GM sees Cadillac near U.S. luxury car market top soon
BIRMINGHAM, Michigan |
BIRMINGHAM, Michigan (Reuters) - General Motors Co's (GM.N) top Cadillac executive said the brand should be challenging foreign automakers for the top spot in U.S. luxury auto sales in two years, a position it has not held in 15 years.
Don Butler, vice president of marketing for Cadillac, told reporters on Tuesday that sales for the brand should be double what they were in 2010 "within a couple of years" as it rolls out cars in segments where it has not competed for a long time.
"It's my goal that we are slugging it out in the right way for No. 1 in the U.S. within a few years," he told reporters on Tuesday. "Why not? We've been there before."
GM has said that it intends to build Cadillac into a global brand. Cadillac's U.S. sales in 2010 were about 147,000 vehicles. The last time Cadillac was the U.S. luxury sales leader was in 1997, when it sold 182,624 vehicles.
Butler emphasized seizing the top spot was a goal that would result from executing on rolling out new and redesigned vehicles that it has in the pipeline.
Cadillac's current vehicle lineup, which serves about half the existing luxury market, are in the top three in sales in each of its product segments. The addition of the XTS and ATS cars will push the share of the segments the brand hits to 80 percent and GM is eyeing other vehicles to push that even higher.
"We've got a 10-year plan for what we need to do with the brand here in the U.S., in China, in Europe, markets like the Middle East and Russia," Butler said.
U.S. sales of GM's luxury brand rose 3.7 percent in 2011 to about 153,000, or 63 percent of the sales of luxury leader BMW (BMWG.DE).
Through July this year, Cadillac U.S. sales were down 12.6 percent from a year earlier to 76,229, according to Autodata Corp.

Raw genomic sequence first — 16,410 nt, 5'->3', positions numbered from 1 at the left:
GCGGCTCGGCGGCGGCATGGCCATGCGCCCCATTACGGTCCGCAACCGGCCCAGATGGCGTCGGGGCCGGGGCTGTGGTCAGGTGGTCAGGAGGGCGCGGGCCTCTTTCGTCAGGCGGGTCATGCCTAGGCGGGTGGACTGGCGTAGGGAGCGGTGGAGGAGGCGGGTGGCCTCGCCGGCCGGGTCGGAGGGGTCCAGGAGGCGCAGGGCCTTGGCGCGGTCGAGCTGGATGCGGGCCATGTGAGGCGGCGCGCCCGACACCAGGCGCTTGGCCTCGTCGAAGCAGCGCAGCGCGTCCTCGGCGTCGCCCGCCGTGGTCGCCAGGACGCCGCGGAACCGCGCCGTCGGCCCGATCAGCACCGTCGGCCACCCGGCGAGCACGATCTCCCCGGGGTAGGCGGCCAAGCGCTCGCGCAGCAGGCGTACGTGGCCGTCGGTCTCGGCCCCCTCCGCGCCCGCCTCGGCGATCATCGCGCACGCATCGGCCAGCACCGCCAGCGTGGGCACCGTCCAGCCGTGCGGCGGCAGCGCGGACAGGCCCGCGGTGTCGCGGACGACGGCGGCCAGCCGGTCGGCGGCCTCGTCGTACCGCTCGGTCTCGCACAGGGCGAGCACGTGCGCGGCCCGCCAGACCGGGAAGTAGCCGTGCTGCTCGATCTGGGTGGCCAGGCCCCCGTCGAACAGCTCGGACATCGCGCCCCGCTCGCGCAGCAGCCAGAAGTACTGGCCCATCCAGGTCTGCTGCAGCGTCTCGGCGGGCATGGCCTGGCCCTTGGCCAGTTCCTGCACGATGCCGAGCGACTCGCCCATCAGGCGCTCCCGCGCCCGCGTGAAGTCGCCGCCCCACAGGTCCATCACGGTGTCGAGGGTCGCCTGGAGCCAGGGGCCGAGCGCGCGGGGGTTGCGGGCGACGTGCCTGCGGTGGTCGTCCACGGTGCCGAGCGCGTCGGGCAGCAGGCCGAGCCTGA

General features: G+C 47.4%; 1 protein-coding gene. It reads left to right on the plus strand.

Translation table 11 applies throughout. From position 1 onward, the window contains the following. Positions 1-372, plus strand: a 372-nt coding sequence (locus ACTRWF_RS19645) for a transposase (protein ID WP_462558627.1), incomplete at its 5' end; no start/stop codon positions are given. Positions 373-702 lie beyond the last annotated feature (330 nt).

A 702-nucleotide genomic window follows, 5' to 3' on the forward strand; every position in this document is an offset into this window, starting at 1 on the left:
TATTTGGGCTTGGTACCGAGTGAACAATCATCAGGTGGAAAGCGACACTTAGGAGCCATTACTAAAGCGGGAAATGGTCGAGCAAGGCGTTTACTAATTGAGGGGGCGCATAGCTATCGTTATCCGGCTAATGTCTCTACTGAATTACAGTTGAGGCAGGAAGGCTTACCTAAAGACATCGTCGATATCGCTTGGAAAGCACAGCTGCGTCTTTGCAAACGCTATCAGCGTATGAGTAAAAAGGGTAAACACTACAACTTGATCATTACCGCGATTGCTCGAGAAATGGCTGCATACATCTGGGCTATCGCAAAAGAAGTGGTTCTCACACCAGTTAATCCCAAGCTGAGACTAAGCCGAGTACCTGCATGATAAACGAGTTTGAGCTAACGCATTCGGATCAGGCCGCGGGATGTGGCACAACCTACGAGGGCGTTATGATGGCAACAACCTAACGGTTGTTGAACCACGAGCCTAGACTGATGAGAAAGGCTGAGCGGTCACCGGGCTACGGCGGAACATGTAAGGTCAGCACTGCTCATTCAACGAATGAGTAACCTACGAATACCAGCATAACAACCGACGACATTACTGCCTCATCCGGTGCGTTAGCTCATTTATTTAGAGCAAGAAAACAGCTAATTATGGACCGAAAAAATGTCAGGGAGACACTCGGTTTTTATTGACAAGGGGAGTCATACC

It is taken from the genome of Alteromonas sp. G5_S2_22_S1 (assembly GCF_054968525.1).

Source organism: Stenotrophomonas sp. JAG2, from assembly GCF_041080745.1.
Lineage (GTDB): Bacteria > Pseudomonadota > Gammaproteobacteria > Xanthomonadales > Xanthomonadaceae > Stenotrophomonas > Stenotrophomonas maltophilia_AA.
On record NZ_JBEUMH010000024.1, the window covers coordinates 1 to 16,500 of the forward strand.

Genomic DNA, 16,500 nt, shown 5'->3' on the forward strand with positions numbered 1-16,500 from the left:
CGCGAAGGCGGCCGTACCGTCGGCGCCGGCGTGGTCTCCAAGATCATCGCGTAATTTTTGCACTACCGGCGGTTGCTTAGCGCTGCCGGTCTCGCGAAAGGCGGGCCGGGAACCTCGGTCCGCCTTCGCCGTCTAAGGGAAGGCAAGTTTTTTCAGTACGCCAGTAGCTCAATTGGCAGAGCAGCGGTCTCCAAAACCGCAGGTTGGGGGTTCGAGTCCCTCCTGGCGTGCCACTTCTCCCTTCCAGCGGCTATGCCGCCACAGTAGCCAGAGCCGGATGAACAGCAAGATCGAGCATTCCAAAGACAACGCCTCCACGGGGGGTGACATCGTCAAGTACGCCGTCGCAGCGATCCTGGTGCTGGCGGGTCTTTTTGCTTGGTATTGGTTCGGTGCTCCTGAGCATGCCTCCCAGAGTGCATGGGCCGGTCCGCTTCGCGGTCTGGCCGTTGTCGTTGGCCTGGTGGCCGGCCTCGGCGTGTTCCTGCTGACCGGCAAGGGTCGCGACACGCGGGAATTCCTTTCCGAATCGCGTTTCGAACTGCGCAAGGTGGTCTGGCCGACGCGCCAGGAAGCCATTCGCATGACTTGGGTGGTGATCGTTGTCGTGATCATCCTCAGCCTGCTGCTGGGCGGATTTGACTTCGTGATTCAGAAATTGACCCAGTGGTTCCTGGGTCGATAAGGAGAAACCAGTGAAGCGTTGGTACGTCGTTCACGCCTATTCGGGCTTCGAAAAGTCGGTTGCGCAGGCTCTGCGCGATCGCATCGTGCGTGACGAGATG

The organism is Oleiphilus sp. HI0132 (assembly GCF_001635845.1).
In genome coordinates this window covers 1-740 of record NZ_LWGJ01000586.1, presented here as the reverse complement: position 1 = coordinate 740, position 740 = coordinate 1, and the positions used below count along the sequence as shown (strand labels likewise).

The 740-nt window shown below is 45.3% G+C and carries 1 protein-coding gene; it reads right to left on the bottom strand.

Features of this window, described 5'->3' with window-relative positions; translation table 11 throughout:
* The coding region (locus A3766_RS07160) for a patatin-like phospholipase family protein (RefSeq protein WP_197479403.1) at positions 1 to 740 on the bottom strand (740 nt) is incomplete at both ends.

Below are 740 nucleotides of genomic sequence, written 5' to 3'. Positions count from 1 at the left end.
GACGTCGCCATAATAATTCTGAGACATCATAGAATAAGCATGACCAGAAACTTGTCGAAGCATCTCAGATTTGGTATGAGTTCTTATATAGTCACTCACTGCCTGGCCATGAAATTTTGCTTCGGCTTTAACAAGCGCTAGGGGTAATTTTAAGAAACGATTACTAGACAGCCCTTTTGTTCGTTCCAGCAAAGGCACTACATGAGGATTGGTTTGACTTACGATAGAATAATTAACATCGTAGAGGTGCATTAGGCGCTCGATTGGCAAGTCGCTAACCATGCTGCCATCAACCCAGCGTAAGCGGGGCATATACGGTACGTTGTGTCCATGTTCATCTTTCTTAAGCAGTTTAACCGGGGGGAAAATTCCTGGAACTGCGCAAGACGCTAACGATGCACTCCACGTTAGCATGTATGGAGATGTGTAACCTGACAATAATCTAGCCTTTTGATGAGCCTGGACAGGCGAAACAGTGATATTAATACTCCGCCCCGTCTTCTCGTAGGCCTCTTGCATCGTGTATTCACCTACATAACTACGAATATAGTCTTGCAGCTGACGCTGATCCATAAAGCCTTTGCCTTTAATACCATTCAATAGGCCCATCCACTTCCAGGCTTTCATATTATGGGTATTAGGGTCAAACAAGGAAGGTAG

GM expects to boost sales in large part due to the appeal of its soon-to-be-introduced ATS model, which will be Cadillac's smallest and least expensive model. GM sees the ATS as a challenger to BMW's 3-Series and the Mercedes-Benz C-class cars.
"If I had told you five years ago that we will develop a vehicle that will be spoken of in the same breath as the BMW 3-Series, you probably would have been very skeptical," Butler said.
"We are really excited about what this vehicle means in the marketplace because it allows us to participate in a segment we haven't been able to up to this point," he added.
The ATS is Cadillac's first attempt at making a small luxury car since its Cimarron in the 1980s that Time magazine in 2007 called one of the 50-worst cars ever built. The ATS will begin hitting U.S. dealers in the next few days with a starting price of almost $34,000.
GM has lacked a small luxury car in recent years -- a segment that accounts for 60 percent of the luxury market and one that attracts younger buyers.
The ATS is one of 10 all-new or significantly refreshed products that Cadillac will introduce globally in the next three years, Butler said.
GM previously said it will make the ELR luxury electric coupe next year. It also has plans for major design upgrades to its CTS car and Escalade SUV. He declined to identify other new vehicles Cadillac could add to its lineup.
GM introduced the Cadillac XTS sedan in June and sold 1,739 in the United States last month. Officials expect XTS sales in the U.S. market to be near or above 2,000 in August.
In 2011, German carmakers led the lucrative U.S. luxury market after Toyota Motor Corp's (7203.T) Lexus brand had been champion for 11 straight years.
BMW took the top spot last year at about 248,000 in sales, followed closely by Daimler AG's (DAIGn.DE) Mercedes brand. Lexus was third.
Through July this year, Mercedes held the U.S. sales lead at 159,412, followed by BMW at 147,801 and Lexus at 126,367.
Cadillac's U.S. sales this year of 76,229 have fallen behind Volkswagen AG's (VOWG_p.DE) Audi brand, which through July reported U.S. sales of 76,865.
(Additonal reporting By Bernie Woodall in Detroit, Editing by Gerald E. McCormick, John Wallace and Phil Berlowitz)
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